his article summarises the tai chi moves for basic San Shou strikes and Chinese swordfighting skills Scott Rodell taught the Australian students in January 2008. It was written by Richard White, a student of Sifu Jason King's Traditional Chinese Martial Arts school, in Brisbane, Australia. The Brisbane school often joins with the Blue Mountains GRTC branch for seminars with Rodell Laoshi.
Mr. Rodell taught two seminars over four days. The first was the Taijiquan Martial Applications, focusing on the eight tai chi moves Peng, Lu, Ji, An, Cai, Lieh, Zhou, Kao. Translated: Ward-off, Roll-back, Press, Push, Pull-down, Splitting, Elbow, Shoulder.
The second seminar was Yang Michuan Taiji Jian or straight sword. This seminar was also focused on practical application involving mainly two person exercises and sparring techniques. Thursday the 10th saw a motley bunch of Taiji enthusiasts gather at the Actors Workshop in Woolloongabba, ready for some Martial Tai Chi moves instruction. With Taiji students and enthusiasts, a Kung Fu Sifu, a Zen Du Kai instructor and a self confessed martial arts 'grazer' we had quite a cross section of experience amongst the group.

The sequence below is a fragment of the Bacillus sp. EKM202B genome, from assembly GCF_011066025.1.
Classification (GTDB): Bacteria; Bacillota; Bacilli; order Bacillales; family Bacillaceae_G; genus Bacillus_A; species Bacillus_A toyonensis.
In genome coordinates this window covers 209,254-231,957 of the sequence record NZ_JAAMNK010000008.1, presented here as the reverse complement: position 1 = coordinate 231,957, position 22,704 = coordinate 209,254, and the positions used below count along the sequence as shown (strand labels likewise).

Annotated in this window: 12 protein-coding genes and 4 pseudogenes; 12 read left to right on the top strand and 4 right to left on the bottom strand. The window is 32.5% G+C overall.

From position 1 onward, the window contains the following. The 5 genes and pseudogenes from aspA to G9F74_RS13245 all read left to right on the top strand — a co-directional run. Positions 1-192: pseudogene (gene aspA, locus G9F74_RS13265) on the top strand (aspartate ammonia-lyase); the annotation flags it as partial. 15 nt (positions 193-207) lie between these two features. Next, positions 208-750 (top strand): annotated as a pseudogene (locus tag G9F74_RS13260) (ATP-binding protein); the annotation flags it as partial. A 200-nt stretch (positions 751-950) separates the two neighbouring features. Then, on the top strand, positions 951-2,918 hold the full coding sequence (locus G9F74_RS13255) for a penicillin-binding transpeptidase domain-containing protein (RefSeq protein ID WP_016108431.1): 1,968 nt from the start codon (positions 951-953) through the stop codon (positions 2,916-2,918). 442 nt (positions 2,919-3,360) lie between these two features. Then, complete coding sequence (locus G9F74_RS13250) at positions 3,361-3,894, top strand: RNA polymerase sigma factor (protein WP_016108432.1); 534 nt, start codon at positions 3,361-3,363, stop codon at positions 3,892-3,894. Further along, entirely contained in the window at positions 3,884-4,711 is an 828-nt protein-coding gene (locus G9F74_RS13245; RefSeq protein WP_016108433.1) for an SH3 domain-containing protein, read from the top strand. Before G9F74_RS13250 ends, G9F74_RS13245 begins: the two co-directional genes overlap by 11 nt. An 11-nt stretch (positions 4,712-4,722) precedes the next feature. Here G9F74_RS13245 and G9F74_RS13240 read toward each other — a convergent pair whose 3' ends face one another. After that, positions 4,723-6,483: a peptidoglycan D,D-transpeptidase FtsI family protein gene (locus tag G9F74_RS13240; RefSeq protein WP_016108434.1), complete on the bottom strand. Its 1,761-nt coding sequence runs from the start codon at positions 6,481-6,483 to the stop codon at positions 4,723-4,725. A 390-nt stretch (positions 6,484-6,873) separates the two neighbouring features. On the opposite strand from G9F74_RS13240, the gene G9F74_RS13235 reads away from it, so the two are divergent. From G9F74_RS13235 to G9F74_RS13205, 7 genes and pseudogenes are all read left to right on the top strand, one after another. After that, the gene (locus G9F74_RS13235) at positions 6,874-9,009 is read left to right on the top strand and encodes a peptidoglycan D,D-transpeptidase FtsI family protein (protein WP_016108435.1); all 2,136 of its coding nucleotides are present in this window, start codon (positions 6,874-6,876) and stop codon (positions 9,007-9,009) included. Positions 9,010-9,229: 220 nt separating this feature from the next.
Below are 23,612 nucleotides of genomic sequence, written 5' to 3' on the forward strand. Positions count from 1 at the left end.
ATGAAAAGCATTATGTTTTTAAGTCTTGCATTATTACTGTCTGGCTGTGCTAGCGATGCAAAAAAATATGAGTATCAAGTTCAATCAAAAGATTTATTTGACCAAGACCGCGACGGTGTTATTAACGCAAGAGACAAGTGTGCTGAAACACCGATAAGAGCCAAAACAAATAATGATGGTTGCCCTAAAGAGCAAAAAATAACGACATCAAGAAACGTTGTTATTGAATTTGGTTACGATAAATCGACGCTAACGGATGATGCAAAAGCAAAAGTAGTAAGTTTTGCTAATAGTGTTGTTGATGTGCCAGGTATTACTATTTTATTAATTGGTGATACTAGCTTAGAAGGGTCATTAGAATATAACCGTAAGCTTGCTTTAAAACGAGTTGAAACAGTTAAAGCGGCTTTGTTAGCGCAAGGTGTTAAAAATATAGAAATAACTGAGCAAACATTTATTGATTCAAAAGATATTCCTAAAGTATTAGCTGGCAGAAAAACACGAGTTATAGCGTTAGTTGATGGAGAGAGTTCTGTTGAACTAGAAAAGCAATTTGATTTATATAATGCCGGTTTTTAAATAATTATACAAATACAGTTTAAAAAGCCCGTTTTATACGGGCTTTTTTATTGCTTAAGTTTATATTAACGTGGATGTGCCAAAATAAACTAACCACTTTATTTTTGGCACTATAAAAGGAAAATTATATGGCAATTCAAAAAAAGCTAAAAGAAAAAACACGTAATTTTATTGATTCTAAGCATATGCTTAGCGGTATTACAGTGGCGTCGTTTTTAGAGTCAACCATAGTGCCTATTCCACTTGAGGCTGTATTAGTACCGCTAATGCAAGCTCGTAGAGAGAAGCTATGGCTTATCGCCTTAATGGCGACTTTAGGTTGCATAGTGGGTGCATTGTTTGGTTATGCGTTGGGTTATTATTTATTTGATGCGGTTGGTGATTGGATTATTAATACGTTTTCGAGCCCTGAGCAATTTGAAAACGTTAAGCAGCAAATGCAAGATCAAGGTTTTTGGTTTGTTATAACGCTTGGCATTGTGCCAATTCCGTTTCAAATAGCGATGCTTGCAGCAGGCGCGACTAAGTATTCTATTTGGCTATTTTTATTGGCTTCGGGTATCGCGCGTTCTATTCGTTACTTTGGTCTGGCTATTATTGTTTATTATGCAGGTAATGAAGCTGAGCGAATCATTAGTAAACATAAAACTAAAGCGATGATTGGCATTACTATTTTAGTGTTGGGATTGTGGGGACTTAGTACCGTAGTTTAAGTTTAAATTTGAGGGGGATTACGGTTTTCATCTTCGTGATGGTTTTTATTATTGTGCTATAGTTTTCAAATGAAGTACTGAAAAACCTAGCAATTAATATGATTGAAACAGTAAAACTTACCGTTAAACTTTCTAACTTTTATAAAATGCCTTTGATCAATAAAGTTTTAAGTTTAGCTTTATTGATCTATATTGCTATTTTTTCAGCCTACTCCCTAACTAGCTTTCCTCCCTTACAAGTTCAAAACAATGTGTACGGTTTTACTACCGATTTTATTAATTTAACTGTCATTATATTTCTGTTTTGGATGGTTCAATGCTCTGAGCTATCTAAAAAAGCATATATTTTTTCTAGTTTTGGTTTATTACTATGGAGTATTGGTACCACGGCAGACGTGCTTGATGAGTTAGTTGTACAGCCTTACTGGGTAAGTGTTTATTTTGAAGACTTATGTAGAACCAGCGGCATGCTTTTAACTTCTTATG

Our first exercise was Willow Bends a partnered exercise where one student is in stance while their opposite (the other partner) pushes on them. The student yields to the force of the push either dropping into their rooted rear leg or rising out of it while turning their hips, spine and shoulders away from the push. The root is where the dynamic foundation of Tai chi moves lies, in aligning the posture correctly with what is essentially the path of least resistance within the body. Our muscles can begin to relax as the structure itself holds our bodies up and our movement (eventually) becomes fluid. Willow Bends teaches the basic (and essential) skill of yielding to our opposite's force. In a real scuffle, yielding leaves an attacker without a target, wherever they punch, kick or press there is a void.